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AVERT Shock: Arginine Vasopressin During the Early Resuscitation of Traumatic Shock (AVERTShock)

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ClinicalTrials.gov Identifier: NCT01611935
Recruitment Status : Completed
First Posted : June 5, 2012
Last Update Posted : June 16, 2017
Sponsor:
Collaborators:
National Trauma Research Institute
United States Department of Defense
Information provided by (Responsible Party):
University of Pennsylvania

June 1, 2012
June 5, 2012
June 16, 2017
May 1, 2013
September 6, 2016   (Final data collection date for primary outcome measure)
Number of Blood Products Transfused [ Time Frame: 48 hours following the initiation of therapy ]
Number of Blood Products Transfused [ Time Frame: 48 hours following the inititation of therapy ]
Complete list of historical versions of study NCT01611935 on ClinicalTrials.gov Archive Site
  • Need for Vasopressor Requirement [ Time Frame: 48 hours following the initiation of therapy ]
  • Development of Complications [ Time Frame: 30 days post injury ]
    Variables will include intra-abdominal hypertension, open abdomen free days, ventilator-free days, ICU-free days, development of ARDS, development of renal failure, development of multiple organ failure, volume of crystalloid requirement within 48 hours post injury, and mortality.
  • Need for Vasopressor Requirement [ Time Frame: 48 hours following the initiation of therapy ]
  • Development of Complications [ Time Frame: 30 days post injury ]
    Variables will include intra-abdominal hypertension, open abdomen free days, ventilator-free days, ICU-free days, development of ARDS, development of renal failure, development of mutiple organ failure, volume of crystalloid requirement within 48 hours post injury, and mortality.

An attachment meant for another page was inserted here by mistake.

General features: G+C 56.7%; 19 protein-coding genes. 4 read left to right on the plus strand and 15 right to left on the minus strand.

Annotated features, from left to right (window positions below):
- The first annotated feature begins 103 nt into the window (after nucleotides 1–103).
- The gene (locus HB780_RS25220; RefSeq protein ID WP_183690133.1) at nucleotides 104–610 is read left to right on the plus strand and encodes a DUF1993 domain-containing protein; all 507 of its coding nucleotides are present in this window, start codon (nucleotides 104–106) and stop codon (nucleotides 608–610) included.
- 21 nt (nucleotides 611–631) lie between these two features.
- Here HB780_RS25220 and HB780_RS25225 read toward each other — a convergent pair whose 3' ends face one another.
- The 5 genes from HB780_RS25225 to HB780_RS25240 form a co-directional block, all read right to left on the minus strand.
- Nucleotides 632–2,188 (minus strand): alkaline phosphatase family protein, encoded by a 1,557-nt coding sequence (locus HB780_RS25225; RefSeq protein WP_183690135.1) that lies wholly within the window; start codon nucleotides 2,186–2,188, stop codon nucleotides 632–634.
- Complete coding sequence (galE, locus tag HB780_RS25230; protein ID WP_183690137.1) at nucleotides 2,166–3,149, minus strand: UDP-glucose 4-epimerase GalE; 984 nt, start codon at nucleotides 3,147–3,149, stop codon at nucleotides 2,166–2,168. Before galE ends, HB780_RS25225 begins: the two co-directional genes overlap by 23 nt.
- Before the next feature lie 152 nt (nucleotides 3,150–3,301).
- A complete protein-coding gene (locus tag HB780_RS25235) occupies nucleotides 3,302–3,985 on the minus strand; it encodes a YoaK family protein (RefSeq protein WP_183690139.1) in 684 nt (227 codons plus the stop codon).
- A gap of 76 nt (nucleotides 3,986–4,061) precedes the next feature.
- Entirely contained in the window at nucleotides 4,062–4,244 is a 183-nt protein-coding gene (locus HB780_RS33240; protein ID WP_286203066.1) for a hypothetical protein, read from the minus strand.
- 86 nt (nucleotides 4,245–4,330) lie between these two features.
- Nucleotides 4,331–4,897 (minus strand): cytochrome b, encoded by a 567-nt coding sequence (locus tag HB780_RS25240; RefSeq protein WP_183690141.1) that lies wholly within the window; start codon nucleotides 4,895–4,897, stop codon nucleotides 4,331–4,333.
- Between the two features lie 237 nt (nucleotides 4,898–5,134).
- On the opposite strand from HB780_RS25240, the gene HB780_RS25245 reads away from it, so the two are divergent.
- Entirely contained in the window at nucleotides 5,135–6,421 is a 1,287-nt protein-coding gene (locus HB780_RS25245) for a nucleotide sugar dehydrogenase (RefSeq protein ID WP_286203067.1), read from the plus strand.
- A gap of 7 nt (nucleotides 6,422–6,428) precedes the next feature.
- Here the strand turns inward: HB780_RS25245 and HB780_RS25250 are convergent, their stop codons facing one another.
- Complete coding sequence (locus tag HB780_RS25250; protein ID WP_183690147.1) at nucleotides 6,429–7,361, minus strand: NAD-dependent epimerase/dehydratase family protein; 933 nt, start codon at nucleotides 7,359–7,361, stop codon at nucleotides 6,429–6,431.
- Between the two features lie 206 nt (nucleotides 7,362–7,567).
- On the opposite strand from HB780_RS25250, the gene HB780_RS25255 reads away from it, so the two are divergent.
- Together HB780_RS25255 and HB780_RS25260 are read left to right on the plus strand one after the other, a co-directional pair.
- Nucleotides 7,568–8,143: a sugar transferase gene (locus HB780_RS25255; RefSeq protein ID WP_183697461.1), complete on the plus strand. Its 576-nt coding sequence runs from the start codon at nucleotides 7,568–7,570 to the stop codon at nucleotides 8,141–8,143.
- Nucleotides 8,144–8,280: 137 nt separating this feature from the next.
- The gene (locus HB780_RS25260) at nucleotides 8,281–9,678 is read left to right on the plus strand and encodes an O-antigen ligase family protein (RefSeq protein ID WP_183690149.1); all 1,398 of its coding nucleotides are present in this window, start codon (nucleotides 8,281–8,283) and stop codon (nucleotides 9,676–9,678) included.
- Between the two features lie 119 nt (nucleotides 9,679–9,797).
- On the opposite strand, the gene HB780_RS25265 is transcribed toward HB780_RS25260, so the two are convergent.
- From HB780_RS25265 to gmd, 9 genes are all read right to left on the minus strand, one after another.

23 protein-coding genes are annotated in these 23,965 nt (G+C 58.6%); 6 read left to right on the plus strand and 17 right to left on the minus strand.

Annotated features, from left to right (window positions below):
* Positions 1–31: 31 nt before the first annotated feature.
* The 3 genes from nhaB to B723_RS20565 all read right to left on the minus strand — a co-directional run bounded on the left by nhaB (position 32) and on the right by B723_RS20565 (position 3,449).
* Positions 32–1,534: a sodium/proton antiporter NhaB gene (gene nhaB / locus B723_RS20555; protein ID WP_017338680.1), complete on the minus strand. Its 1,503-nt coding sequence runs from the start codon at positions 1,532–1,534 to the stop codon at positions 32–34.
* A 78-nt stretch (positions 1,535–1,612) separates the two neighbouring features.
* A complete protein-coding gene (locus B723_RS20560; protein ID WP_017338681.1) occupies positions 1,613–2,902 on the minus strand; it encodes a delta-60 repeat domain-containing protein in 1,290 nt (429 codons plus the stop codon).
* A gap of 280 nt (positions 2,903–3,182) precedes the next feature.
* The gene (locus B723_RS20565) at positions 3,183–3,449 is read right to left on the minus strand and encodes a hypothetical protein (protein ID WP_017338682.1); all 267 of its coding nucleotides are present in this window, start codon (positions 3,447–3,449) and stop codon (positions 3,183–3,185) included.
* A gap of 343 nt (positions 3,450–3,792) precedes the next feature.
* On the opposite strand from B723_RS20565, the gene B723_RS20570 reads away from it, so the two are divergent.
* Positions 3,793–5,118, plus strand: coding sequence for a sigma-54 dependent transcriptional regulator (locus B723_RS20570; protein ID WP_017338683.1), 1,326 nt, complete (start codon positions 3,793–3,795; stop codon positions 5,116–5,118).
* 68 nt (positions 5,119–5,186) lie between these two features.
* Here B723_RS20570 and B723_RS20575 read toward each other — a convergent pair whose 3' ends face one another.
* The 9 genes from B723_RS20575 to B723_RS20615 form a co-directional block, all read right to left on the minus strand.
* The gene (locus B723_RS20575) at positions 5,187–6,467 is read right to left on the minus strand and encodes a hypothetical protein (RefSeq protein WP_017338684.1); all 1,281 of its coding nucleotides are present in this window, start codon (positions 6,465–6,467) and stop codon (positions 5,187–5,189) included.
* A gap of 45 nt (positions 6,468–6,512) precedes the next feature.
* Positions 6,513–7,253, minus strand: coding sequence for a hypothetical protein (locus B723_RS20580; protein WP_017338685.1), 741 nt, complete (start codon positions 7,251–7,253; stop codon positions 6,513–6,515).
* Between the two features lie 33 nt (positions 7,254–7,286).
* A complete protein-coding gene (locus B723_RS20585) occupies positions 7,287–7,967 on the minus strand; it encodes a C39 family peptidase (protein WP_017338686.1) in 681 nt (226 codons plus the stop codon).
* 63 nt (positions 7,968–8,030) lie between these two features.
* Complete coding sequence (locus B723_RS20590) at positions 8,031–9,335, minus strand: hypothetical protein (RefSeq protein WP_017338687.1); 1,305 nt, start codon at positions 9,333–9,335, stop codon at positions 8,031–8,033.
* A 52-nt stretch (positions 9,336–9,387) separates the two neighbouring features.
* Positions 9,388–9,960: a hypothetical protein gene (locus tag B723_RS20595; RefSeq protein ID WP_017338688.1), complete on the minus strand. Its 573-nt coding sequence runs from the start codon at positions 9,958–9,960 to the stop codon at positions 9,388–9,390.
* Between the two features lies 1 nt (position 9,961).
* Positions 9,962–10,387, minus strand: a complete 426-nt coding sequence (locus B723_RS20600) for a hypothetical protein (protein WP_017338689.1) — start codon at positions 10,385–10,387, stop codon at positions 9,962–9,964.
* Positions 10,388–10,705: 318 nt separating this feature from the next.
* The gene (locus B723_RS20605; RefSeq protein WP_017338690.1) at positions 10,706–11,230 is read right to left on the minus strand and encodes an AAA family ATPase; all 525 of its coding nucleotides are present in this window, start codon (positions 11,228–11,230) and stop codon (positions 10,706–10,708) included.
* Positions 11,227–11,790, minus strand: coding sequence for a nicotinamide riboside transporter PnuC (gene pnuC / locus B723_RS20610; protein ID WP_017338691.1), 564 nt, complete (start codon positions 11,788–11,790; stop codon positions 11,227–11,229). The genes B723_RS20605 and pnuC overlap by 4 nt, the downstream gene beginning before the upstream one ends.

Not Provided
Not Provided
 
AVERT Shock: Arginine Vasopressin During the Early Resuscitation of Traumatic Shock
AVERT Shock: Arginine Vasopressin During the Early Resuscitation of Traumatic Shock
Trauma patients, who are transfused with multiple blood products to treat shock due to blood loss, frequently develop inappropriately low vasopressin levels. Vasopressin is a hormone necessary to maintain an adequate blood pressure and low levels have been associated with the need for increased transfusions, vasopressors and additional morbidity. Vasopressin is routinely used in the ICU to treat septic shock and other disease processes resulting in decreased vasopressin levels and low blood pressure. This study will investigate the potential benefit of early vasopressin supplementation during the resuscitation of trauma patients and the applicability of using copeptin as a vasopressin biomarker. Trauma patients who receive 6 or more units of blood product within 12 hours of arrival will be randomized to receive a vasopressin bolus plus infusion or a similar volume of a placebo (normal saline) for 48 hours. Serial blood samples will be taken for 5 days post-injury. Clinical and demographic data will be recorded prospectively.